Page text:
Exposure, in digital photography, refers to the amount of light that reaches the camera sensor. It’s a critical element that determines the quality and amount of data that is recorded by your camera when you take a shot. The closer the image is to having perfect exposure, the more dynamic range is captured in the file. Shooting properly exposed photos with every shutter click is a goal of every photographer, but that’s not always possible. Before tossing any dark, underexposed shots in the trash, bring them back to life with a few quick post processing adjustments. This video demonstrates simple techniques for correcting underexposure in digital photos.
There are a few things to remember when repairing an image that’s underexposed. Most importantly, you generally don’t want to apply brightening effects to correct underexposure over the entire photo. When an image is underexposed, problem areas will largely be found in the shadows, so that’s the only areas that need adjusting. Including highlight areas in exposure adjustments can cause unwanted blown-out highlights.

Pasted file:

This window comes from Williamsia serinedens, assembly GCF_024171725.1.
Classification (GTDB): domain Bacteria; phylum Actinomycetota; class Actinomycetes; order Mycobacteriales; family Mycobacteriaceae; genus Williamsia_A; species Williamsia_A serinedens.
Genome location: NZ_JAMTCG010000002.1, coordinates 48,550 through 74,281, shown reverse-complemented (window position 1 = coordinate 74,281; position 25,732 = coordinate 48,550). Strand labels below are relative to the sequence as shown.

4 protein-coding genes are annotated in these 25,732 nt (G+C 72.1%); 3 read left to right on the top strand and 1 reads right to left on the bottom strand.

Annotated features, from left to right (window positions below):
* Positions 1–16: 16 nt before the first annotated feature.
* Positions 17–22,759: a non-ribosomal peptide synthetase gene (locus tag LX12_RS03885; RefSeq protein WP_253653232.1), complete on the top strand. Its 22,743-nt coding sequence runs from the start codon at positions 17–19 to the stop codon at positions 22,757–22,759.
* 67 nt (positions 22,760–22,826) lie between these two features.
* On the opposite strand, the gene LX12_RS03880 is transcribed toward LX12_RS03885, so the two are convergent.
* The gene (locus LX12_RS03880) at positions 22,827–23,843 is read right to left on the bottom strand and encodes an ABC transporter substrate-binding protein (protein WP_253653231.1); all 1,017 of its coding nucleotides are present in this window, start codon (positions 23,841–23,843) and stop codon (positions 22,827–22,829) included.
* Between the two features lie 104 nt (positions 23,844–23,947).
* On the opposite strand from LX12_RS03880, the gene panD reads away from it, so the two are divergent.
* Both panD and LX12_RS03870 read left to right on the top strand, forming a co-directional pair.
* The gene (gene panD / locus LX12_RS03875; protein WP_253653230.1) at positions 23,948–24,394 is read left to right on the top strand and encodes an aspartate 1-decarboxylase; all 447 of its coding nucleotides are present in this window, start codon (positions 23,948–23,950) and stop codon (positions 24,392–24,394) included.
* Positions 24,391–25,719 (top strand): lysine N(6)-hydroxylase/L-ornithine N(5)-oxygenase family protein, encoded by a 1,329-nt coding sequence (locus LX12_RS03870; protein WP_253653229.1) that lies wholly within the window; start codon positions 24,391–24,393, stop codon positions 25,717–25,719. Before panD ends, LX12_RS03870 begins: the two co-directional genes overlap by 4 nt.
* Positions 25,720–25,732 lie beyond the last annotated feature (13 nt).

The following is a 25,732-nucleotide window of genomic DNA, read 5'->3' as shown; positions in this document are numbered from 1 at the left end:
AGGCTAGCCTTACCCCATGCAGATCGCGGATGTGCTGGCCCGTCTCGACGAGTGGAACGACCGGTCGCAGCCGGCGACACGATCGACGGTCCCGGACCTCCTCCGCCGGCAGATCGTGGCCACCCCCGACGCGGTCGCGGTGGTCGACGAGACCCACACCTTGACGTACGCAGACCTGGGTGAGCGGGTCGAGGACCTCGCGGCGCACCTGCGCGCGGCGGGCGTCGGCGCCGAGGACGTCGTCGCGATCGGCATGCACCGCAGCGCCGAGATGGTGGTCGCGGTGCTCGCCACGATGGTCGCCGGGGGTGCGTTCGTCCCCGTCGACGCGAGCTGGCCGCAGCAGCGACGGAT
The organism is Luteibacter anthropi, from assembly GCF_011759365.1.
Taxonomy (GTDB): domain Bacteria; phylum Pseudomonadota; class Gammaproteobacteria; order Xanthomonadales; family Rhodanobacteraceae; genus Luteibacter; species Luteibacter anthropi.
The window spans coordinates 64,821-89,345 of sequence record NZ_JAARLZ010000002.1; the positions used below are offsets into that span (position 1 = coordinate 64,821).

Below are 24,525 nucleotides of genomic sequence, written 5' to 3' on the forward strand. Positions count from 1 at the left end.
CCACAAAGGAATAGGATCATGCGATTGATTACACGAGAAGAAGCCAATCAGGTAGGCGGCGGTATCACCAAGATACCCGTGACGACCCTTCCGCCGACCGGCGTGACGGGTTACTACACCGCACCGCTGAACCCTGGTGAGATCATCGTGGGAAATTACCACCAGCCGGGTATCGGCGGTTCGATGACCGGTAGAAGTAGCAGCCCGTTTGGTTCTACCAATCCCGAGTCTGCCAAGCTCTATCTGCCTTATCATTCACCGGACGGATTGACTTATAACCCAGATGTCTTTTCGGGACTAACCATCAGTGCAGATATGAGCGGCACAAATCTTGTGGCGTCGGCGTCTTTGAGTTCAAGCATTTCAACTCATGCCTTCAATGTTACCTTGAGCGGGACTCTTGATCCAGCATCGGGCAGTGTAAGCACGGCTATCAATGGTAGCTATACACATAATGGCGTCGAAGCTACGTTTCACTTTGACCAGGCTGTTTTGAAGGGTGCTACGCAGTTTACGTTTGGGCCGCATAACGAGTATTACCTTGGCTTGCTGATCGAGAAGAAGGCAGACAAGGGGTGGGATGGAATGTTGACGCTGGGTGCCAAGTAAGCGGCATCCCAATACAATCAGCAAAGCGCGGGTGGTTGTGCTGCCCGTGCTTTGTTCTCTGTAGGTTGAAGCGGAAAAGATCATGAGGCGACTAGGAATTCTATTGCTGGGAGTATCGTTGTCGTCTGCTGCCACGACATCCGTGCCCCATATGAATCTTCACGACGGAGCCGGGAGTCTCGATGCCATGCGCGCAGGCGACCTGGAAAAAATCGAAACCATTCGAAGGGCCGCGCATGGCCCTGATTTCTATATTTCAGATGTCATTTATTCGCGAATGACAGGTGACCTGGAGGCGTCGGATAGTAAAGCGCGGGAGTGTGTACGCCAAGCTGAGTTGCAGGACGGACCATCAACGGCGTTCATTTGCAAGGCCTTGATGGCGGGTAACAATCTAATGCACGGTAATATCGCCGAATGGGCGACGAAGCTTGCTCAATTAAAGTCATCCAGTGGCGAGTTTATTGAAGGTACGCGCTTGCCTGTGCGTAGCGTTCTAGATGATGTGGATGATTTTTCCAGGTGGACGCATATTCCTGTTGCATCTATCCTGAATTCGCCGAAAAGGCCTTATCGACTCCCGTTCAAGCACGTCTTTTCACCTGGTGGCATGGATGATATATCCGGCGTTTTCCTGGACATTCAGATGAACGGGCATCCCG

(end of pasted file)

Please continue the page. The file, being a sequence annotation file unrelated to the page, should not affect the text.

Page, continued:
The second important tip is to use the Histogram when analyzing the tonal distribution in photos. The histogram panel includes powerful tools that help identify problem areas in the image where important details have been lost, or are close to being lost.
Another helpful tip is that underexposed areas are less saturated than lighter areas. After adjustments are made to raise up the shadow areas in an image, closely inspect the color saturation.
Watch the video and learn tips for focusing adjustments on problem areas in dark photos, how to use the tools in Exposure’s Histogram panel, and how to correct color saturation in underexposed images.